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MCMAHEN v. PARAMOUNT HOLDINGS

March 18, 1985

W. D. McMAHEN, Plaintiff
v.
PARAMOUNT HOLDINGS, INC., Defendant



The opinion of the court was delivered by: WOODS

 In resolving the issues raised by the defendant's motion, the Court must first determine whether the facts satisfy the Arkansas Long Arm Statute and assuming that this inquiry is answered in the affirmative, the Court must then determine whether or not the exercise of personal jurisdiction over defendant is consistent with due process. Mountaire Feeds, Inc. v. Agro Impex, S.A., 677 F.2d 651, 653 (8th Cir. 1982). The challenge to personal jurisdiction places the burden upon plaintiff to make a prima facie showing of jurisdiction. Id. at 653, n. 3. In determining whether the plaintiff has discharged his burden in this case, the Court will look to the face of his complaint, as well as his uncontroverted affidavit. The facts controlling the resolution of this jurisdictional dispute are basically undisputed.

 In November of 1982, plaintiff was contacted by telephone by Arthur S. Kay, a licensed real estate broker in St. Louis, Missouri. Mr. Kay explained that he and David Renton, a licensed real estate broker in Connecticut, were engaged in an attempt to locate a purchaser for the Rodeway Inn in St. Louis. The purpose of Mr. Kay's telephone call was to solicit the plaintiff's assistance in accomplishing the sale of this Rodeway Inn in exchange for his agreement to share any commission with the plaintiff. Defendant owned Lodging Systems, Inc. which was the owner of the capital stock of Rodeway Redevelopment Corporation. Rodeway Redevelopment Corporation owned the Rodeway Inn in St. Louis. The plaintiff accepted Mr. Kay's offer and began to seek a purchaser for the motel.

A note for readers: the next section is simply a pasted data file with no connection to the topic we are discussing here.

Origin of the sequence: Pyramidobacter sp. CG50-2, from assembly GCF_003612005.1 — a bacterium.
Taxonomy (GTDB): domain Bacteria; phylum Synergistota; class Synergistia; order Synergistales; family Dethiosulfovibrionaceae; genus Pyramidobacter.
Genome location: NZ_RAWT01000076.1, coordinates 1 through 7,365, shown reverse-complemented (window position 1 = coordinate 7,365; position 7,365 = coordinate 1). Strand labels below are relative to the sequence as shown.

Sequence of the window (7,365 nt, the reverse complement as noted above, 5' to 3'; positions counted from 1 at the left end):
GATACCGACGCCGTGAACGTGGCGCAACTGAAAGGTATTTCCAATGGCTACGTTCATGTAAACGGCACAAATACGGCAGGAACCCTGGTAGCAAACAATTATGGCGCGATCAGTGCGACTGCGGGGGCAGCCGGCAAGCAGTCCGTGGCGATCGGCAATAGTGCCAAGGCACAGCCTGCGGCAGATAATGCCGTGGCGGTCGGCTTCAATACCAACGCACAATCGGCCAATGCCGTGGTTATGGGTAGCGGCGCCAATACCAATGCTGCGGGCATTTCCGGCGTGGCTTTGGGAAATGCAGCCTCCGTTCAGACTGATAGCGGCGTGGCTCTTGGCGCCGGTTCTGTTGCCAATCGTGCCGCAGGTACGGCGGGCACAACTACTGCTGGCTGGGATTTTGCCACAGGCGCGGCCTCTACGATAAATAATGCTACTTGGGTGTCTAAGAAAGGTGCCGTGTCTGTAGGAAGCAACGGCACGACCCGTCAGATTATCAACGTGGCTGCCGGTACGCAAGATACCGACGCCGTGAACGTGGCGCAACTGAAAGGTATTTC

Plaintiff located a prospective purchaser, Mr. Akbar Omar, a California resident. Mr. Akbar Omar's brother, Mr. Aaron Omar, acted as his agent in the negotiations. Mr. Aaron Omar lived in Little Rock, Arkansas during the period of time when negotiations were conducted for the purchase and sale of the St. Louis Rodeway Inn. Negotiations were conducted by plaintiff and Omar by telephone with the defendant's agent. When negotiations stalled, it was decided that rather than an asset sale, a stock transfer would take place. The Omar's Little Rock, Arkansas attorney then began preparation of a contract as negotiations via telephone and mail continued between the parties.

 The purchase of the Rodeway Redevelopment Corporation capital stock by Akbar Omar was completed on September 23, 1983. Mr. Aaron Omar executed the contract in Little Rock, Arkansas as agent for Akbar Omar, and the defendant's agent, Norman Walker, executed the contract in Dallas, Texas. Defendant's agent, Mr. Walker, participated in the negotiation of the contract by telephone conference calls. He never physically appeared in Arkansas.

 During negotiations a dispute arose as to the respective entitlement to commissions of Kay, Renton, and the plaintiff. Defendant caused $ 100,000 to be escrowed in a Russellville, Arkansas bank for the purposes of paying brokerage commissions on this transaction. Eventually plaintiff was sued by the other two brokers in state court in St. Louis, Missouri for allegedly interfering with their contractual right to receive the entire brokerage commission. This suit was compromised in a manner that allowed plaintiff to recover $ 25,000 of the $ 100,000 escrowed funds. Plaintiff alleges in this suit that he was entitled to a $ 50,000 brokerage commission. He seeks the $ 25,000 differences and the expenses and legal fees incurred in defending the Missouri action, as well as $ 100,000 in punitive damages.

 
C. Personal jurisdiction based upon conduct.
 
1. A court may exercise personal jurisdiction over a person, who acts directly or by an agent, as to a (cause of action) (claim for relief) arising from the person's
 
(a) transacting any business in this State;
 
(b) contracting to supply services or things in this state: . . .
 
(d) causing tortious injury in this State by an act or omission outside this State if he regularly does or solicits business, or engages in any other persistent course of conduct in this State or derives substantial ...

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